Okta Confirms Lapsus$ Attack, While Microsoft Investigates Breach Claim

Identity services provider Okta on Tuesday stated that its service wasn't breached by Lapsus$ attackers, although the account of a third-party support engineer working with Okta did get hacked back in January.

On Monday, the attack group Lapsus$, thought to be based in Brazil, posted screenshots demonstrating an Okta software breach, as reported by Reuters. The group has gained the limelight of late for also having exposed the code and credentials of Nvidia, Samsung and Ubisoft in recent attacks.

Microsoft is yet another supposed Lapsus$ victim, with a recent claim this week that Azure DevOps was hacked. The hack is said to have exposed source code for Bing and Cortana. Microsoft currently is investigating this claim, according to a article.

The article noted that Microsoft assumes the exposure of source code when making its software, and designs its security so that it is not based on that code. Microsoft refers to this method as its "inner source" software development approach.

However, former Microsoft security employee Kevin Beaumont commented that there were "multiple code signing certs leaked, not just source code," in a March 22 Twitter post about the alleged Lapsus$ attack on Microsoft.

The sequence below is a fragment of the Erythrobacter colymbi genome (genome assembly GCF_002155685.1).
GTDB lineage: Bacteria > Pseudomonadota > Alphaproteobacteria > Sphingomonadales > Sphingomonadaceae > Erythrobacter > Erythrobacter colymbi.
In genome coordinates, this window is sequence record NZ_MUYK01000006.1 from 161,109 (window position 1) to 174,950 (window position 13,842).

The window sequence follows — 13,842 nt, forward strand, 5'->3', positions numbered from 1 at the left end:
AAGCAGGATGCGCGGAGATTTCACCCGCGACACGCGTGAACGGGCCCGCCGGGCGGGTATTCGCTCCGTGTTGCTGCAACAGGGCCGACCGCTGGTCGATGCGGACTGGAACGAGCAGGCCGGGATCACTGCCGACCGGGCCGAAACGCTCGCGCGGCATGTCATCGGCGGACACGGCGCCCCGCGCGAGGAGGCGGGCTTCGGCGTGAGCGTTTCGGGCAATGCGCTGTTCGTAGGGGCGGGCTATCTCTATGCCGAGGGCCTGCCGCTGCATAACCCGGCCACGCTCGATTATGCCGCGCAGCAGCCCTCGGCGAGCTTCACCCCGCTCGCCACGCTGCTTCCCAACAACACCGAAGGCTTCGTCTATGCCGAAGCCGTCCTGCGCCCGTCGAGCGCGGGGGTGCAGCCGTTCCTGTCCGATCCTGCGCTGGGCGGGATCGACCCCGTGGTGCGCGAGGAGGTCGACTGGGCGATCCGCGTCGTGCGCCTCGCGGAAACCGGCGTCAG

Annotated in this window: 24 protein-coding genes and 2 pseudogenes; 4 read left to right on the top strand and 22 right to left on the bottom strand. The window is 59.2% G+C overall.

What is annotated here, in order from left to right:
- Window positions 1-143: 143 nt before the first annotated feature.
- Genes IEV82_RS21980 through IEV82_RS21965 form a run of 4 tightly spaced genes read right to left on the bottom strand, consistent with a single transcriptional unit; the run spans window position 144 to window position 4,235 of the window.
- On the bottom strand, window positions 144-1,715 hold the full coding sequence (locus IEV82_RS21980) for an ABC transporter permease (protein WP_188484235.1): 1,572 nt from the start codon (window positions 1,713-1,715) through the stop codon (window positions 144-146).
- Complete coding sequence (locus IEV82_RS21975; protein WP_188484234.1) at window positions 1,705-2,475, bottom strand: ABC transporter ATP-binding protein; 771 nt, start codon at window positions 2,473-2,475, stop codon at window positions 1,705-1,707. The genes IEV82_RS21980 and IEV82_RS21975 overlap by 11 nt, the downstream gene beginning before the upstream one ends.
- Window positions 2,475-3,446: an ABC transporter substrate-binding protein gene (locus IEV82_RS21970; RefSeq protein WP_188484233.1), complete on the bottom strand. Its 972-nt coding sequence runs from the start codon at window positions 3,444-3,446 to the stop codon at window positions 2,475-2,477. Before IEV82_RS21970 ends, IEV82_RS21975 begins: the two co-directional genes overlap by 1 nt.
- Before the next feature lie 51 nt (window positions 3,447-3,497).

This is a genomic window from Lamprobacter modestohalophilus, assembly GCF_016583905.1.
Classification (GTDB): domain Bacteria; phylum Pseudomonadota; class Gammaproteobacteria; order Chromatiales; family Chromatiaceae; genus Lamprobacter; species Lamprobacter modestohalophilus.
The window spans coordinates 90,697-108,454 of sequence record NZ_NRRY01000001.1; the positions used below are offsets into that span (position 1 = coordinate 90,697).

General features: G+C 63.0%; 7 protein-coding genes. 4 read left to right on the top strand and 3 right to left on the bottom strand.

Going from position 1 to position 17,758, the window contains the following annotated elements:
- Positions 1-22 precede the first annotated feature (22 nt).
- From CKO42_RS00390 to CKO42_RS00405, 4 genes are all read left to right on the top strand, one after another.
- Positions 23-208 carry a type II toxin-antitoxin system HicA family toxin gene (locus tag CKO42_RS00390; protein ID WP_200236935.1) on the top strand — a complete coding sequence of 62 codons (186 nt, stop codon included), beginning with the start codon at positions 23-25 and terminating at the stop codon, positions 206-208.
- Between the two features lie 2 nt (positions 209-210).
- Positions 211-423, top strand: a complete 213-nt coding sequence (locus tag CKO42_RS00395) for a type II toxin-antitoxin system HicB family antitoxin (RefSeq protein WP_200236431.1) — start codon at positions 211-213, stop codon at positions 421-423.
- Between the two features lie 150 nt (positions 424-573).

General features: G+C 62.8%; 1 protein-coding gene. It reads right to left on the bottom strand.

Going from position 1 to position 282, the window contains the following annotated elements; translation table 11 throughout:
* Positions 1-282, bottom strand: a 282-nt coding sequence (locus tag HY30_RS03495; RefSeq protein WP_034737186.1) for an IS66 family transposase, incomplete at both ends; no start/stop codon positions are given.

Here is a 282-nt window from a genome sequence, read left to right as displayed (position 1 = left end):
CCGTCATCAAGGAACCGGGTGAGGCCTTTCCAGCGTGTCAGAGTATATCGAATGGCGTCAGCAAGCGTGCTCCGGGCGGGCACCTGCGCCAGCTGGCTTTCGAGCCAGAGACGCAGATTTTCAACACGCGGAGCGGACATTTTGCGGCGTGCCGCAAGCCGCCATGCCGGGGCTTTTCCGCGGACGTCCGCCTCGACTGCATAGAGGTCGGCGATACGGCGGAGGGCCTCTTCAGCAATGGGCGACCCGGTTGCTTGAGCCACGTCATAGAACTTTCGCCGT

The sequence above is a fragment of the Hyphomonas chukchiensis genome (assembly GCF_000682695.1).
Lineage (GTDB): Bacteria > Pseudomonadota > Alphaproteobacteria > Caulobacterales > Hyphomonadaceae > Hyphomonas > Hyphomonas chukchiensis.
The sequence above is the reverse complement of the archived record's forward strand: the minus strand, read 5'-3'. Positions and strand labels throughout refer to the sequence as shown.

In a late-breaking announcement on Tuesday, Microsoft addressed the issue and stated that just a single account had been breached by the Lapsus$ attackers (in a long article about the group):

No customer code or data was involved in the observed activities. Our investigation has found a single account had been compromised, granting limited access. Our cybersecurity response teams quickly engaged to remediate the compromised account and prevent further activity.

In Okta's case, the Lapsus$ attackers had access to the support engineer's laptop for five days, "between January 16-21, 2022," according to an unnamed forensics firm that Okta hired to investigate the incident.

The support engineer had access to "limited data," such as "Jira tickets and lists of users," as shown in the screenshots published by the attack group. Okta further claimed that the support engineer could reset passwords and multifactor authentication, but lacked the ability to access those passwords.

Okta added that "there are no corrective actions that need to be taken by our customers" and it is currently "contacting those customers that may have been impacted."

About the Author

Kurt Mackie is senior news producer for 1105 Media's Converge360 group.


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